In his weekly biking column, Patch contributer Mark Blacknell revisited this recent tradegy:
On Monday morning, Ita Lapina was out for a walk on Four Mile Run Trail. According to the police, a cyclist travelling in the same direction rang his bell and called out “to your left!” as he attempted to pass. Lapina stepped to the left as she turned towards the cyclist, who struck her. She fell, hitting her head on the trail. She succumbed to her injuries Monday evening.
Blacknell also discussed bike safety, the importance of sharing the trails among walkers, runners and cyclists and some common rules of the road - some of his suggestions are as easy as installing a bike bell.
As always, the topic of bike safety set off a heated debate on Patch.
Michael Doan wrote, "Good advice. If you see a very old or very young pedestrian, slow to a crawl. And the bell is a good warning (though mine keep breaking.) What a tragic accident."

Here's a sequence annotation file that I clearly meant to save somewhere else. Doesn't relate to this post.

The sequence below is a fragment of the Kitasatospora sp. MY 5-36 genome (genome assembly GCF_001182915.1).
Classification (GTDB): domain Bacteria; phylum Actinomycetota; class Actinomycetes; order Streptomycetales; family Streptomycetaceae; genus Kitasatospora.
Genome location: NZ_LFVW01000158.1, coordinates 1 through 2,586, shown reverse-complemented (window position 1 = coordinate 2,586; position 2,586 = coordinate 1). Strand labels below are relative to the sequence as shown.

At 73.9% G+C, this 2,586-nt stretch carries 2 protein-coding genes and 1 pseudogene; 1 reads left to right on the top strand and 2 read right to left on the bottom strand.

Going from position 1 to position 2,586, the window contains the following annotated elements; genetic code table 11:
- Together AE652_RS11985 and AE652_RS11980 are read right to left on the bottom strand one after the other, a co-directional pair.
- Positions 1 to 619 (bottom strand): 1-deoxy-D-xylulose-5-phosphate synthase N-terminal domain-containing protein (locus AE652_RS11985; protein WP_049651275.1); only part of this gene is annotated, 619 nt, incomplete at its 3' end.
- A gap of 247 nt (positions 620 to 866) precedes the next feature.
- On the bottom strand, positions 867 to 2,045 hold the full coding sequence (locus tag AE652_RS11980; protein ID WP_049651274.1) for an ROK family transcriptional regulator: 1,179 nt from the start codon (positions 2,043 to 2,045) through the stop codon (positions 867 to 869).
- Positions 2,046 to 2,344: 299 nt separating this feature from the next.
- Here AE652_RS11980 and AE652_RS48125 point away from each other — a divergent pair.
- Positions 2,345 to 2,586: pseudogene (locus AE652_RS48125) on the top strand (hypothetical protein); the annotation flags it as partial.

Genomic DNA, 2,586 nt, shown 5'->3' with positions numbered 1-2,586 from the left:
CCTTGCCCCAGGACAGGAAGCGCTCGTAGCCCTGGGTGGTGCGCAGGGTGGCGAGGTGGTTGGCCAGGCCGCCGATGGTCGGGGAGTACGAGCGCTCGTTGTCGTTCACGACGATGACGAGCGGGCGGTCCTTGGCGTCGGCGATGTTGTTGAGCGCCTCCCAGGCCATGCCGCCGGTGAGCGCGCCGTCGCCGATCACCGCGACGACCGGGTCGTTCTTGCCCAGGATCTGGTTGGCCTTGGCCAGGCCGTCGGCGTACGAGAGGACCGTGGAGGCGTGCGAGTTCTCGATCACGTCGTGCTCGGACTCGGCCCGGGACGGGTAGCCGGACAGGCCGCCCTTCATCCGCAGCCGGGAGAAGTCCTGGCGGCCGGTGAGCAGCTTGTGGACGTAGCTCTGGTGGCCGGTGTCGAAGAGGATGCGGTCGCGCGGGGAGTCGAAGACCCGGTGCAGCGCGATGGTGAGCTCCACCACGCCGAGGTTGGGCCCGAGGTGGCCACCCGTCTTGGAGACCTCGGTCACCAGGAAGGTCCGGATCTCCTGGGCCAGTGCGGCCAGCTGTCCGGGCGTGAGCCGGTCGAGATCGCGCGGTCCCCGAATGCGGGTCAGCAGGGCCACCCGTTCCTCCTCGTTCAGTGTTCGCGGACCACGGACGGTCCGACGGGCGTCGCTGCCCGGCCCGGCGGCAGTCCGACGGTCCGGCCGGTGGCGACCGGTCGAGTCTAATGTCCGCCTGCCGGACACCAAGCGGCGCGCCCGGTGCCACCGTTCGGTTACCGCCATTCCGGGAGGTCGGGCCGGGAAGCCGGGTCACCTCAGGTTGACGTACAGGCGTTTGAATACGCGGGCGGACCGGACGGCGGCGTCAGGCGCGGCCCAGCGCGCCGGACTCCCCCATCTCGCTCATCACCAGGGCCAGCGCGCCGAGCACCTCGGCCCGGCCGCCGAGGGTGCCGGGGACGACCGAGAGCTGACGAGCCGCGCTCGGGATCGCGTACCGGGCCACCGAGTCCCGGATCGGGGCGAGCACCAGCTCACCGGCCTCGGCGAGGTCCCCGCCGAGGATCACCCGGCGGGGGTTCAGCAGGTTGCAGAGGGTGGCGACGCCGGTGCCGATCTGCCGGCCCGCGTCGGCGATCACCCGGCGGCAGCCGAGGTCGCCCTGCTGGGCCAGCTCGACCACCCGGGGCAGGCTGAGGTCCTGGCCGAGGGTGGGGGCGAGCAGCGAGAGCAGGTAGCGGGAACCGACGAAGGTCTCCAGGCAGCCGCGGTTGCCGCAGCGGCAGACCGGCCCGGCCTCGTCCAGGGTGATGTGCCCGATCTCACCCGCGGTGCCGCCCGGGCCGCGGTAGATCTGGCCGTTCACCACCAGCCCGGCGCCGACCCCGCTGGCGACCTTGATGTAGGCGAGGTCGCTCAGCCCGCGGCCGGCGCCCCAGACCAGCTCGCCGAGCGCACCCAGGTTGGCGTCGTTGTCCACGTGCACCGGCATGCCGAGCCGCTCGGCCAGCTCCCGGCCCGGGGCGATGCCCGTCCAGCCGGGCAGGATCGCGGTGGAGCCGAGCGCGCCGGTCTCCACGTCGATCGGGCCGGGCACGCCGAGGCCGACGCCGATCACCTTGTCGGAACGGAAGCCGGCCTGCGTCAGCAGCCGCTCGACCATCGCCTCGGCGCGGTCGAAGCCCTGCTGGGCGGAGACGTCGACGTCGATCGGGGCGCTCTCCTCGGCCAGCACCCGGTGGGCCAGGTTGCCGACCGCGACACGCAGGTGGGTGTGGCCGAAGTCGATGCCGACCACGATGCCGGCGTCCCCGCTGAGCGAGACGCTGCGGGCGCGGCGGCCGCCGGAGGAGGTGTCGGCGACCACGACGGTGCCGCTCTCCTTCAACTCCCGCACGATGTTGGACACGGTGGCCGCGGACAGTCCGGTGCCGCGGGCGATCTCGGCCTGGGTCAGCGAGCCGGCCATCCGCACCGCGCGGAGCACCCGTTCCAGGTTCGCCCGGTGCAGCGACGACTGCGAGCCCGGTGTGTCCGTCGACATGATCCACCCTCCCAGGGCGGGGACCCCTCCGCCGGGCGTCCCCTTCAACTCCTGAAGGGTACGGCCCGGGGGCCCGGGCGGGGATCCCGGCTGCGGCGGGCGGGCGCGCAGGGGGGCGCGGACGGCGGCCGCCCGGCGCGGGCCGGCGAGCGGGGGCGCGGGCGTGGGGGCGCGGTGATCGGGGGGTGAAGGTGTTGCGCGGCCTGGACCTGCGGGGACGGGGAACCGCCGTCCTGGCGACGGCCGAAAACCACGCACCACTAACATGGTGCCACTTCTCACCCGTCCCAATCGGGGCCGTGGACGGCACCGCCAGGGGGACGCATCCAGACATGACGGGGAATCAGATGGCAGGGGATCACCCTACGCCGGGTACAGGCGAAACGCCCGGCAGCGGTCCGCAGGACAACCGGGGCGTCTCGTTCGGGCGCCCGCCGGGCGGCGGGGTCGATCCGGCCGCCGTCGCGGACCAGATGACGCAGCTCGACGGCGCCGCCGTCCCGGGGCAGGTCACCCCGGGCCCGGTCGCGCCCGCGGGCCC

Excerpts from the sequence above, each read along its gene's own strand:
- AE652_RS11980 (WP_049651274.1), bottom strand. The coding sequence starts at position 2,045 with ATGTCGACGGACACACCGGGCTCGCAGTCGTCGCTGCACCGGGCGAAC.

Biking Yogini said, "Many pedestrians on the trail don't understand that when a bicyclist says passing on your left they should move to the right. I signaled my intent to pass on the left when a man pushing a baby stroller instead veered in front of me on the Custis Trail. Instead of hitting him I slammed on my brakes and ended up breaking my pelvis in a bad crash."
Sarah Richards said bells are only part of the solution. "As a cyclist and a walker, the biggest problem with bells is that most people who use them rely on the bell as their only method of communication and forget how to use their words. A bell doesn't actually communicate anything about your intent; it simply communicates your presence. I don't have one on any of my bikes, though I suppose I should consider it. But I always call out my intent when approaching other trail users from behind. And when necessary, I slow to a crawl and await an opportunity to pass."
Now, it's your turn.
Speak Out: How can Arlington make its trails safer for everyone who wants to use them? Let us know in the comments sections.